By Tim Eberly
If Havre police are known for anything among Havre's young people, it's their intolerance for youths who drink.
Some call it zero tolerance, buzzwords adopted when the HELP Committee launched an effort in 1998 to publicize Montana law.
Zero tolerance "is not a policy of the Havre Police Department," Havre Police Chief Kevin Olson says, "just enforcement of Montana law."
That law, known as "constructive possession," means that if underagers are at a party and have access to alcohol, they're breaking the law even if they aren't drinking.
"It wasn't a new law," said Robin Morris, executive director of the HELP Committee. "People were simply ignorant of the laws that were on the books for many, many years."
The message hasn't been lost on young people.
"In this town, if you want to drink, you have to risk the cops," said Montana State University-Northern student Spring Hagen, 19. "There's no leniency at all. If they come to a party, you are busted."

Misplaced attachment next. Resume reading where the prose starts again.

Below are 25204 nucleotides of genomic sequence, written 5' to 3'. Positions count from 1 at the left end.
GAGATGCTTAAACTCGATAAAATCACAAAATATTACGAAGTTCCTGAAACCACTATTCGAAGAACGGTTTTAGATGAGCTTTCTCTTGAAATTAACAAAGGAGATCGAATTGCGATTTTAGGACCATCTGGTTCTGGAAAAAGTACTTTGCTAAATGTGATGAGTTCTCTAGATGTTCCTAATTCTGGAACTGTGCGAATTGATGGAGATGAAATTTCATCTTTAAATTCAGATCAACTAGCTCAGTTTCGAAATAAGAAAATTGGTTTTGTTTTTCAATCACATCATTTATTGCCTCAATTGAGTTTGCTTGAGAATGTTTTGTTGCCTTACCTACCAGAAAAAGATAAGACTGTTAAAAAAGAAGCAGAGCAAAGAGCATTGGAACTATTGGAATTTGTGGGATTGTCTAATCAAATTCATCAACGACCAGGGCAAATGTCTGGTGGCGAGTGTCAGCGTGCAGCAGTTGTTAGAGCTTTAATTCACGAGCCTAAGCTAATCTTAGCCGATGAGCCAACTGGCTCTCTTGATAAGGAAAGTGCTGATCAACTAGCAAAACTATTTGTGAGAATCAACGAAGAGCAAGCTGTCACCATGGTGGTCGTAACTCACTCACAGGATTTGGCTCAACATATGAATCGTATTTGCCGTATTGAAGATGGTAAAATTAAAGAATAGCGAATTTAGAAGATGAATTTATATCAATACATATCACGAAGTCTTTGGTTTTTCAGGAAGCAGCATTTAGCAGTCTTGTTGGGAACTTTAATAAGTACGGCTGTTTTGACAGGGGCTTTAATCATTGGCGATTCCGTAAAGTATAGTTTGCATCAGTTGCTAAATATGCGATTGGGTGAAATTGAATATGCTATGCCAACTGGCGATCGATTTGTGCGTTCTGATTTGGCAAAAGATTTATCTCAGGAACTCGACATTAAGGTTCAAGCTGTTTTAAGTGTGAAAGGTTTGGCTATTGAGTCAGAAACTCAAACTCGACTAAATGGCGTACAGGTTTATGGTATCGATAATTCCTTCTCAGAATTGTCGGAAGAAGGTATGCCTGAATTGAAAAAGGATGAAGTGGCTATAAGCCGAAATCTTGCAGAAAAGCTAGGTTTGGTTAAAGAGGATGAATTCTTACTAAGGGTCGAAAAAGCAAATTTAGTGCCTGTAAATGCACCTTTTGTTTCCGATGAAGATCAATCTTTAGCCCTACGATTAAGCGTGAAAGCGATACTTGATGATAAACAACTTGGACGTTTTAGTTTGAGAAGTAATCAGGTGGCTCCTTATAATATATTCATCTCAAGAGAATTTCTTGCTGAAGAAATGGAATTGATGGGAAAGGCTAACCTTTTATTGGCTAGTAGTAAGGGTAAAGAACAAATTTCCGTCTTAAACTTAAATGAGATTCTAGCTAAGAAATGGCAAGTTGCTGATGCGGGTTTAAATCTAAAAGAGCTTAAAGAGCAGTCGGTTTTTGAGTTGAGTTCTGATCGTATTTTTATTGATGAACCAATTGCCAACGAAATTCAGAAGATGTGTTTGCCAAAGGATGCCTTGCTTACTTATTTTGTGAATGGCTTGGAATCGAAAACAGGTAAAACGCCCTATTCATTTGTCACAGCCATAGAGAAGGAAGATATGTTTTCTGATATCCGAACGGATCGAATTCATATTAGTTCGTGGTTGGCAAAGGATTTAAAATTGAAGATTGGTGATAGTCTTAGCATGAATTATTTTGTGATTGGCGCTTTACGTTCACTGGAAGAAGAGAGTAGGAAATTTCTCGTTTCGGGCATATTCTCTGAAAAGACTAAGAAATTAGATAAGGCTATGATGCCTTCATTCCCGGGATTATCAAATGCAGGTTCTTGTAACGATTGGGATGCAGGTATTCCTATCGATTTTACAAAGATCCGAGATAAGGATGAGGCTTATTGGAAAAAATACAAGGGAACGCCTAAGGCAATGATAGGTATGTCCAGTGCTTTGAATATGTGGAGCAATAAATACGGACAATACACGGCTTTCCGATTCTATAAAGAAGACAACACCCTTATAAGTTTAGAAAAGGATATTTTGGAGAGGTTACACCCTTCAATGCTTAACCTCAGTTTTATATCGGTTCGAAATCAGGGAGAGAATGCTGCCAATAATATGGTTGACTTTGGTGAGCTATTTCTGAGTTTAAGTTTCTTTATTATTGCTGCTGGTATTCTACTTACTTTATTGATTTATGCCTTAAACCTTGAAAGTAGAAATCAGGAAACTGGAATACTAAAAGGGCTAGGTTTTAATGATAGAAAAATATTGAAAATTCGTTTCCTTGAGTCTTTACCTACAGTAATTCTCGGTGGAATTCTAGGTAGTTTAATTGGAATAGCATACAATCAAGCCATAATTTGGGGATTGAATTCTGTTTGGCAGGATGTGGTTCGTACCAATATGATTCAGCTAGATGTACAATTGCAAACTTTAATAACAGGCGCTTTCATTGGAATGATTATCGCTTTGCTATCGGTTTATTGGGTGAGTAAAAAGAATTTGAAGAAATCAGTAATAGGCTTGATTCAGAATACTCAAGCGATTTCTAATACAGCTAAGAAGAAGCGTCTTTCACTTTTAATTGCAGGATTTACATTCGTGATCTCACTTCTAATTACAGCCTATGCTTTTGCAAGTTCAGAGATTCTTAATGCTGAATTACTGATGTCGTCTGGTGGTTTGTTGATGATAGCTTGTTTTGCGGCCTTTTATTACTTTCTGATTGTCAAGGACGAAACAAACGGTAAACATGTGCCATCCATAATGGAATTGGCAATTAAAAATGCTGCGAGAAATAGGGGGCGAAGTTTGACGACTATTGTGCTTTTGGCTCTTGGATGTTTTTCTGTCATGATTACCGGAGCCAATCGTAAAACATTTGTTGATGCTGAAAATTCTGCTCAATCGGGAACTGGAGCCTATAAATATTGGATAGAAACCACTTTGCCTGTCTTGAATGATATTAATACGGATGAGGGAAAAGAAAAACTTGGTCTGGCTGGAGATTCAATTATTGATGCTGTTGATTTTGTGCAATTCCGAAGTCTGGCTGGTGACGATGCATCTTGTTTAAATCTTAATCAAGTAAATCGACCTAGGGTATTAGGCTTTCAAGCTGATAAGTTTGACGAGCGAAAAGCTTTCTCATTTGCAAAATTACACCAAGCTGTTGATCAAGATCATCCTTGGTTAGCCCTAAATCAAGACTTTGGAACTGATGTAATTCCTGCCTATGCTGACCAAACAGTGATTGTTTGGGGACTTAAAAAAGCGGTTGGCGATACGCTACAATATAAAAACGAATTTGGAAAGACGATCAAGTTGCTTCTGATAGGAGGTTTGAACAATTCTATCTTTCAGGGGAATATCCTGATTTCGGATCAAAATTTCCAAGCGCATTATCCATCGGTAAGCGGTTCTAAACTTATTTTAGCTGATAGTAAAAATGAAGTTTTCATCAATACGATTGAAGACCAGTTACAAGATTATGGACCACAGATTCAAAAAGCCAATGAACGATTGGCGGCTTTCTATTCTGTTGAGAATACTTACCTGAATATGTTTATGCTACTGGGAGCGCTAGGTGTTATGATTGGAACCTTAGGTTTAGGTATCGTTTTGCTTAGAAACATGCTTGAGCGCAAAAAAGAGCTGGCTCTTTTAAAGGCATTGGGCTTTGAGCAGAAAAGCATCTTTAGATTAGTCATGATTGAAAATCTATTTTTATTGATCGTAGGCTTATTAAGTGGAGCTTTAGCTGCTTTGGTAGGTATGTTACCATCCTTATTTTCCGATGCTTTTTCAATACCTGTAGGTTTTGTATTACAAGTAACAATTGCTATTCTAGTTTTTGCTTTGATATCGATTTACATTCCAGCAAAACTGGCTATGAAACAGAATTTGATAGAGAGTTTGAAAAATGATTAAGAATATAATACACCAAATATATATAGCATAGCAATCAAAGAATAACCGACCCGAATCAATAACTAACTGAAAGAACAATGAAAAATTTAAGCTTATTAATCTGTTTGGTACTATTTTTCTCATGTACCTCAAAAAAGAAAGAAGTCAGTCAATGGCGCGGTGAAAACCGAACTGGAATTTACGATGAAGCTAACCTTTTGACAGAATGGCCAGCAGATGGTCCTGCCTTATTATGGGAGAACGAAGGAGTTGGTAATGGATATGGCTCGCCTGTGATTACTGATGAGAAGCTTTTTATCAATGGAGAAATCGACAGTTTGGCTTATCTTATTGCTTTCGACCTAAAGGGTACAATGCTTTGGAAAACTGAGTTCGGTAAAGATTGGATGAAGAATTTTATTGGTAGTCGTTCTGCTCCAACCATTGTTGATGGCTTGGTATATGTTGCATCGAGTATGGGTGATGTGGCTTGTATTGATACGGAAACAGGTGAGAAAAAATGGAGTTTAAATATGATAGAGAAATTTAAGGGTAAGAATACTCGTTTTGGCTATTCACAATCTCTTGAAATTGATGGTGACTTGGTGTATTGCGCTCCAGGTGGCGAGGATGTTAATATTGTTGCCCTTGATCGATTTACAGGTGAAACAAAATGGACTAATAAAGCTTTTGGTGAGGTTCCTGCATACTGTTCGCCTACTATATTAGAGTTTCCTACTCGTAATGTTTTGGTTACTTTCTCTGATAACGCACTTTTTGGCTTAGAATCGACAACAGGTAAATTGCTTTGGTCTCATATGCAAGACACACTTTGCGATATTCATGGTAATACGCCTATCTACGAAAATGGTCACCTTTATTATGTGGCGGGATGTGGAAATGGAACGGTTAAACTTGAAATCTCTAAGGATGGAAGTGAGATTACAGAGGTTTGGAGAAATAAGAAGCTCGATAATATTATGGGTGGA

But why, if local police are so tough on underage drinking, is there so much of it in Hill County?
Some students and parents say the constructive possession law merely forces underagers to drink under more hazardous conditions.
"What it's doing is making it more dangerous for kids to drink," said Randy McPherson, who has two daughters, Jayla and Jeanna, attending Havre High School. "The whole idea is to save lives."
Some in the juvenile justice system say the parents seemed more agitated with law enforcement than they are concerned that their children are drinking.
Finger-pointing at law enforcement is the most common reaction about 80 percent of the time, said Bob Peake, chief probation officer in the Hill County Juvenile Court.
"The majority of parents are making excuses about why something happened, enabling the kids," said Angi DiSalvo, who supervises underagers in the Hill County Juvenile Court's community service program.
A tighter grip
Hill County law enforcement tightened its grip on illegal drinking in 1990, three years after Montana changed its drinking age from 19 to 21.
Young adults who had turned 19 before April 1, 1987 the first day of the new drinking age were allowed to continue drinking legally.
But for Hill County teens who missed that date, the number of underage drinking parties spiraled out of control, said Mike Shortell, Havre police chief from 1987 to 2000.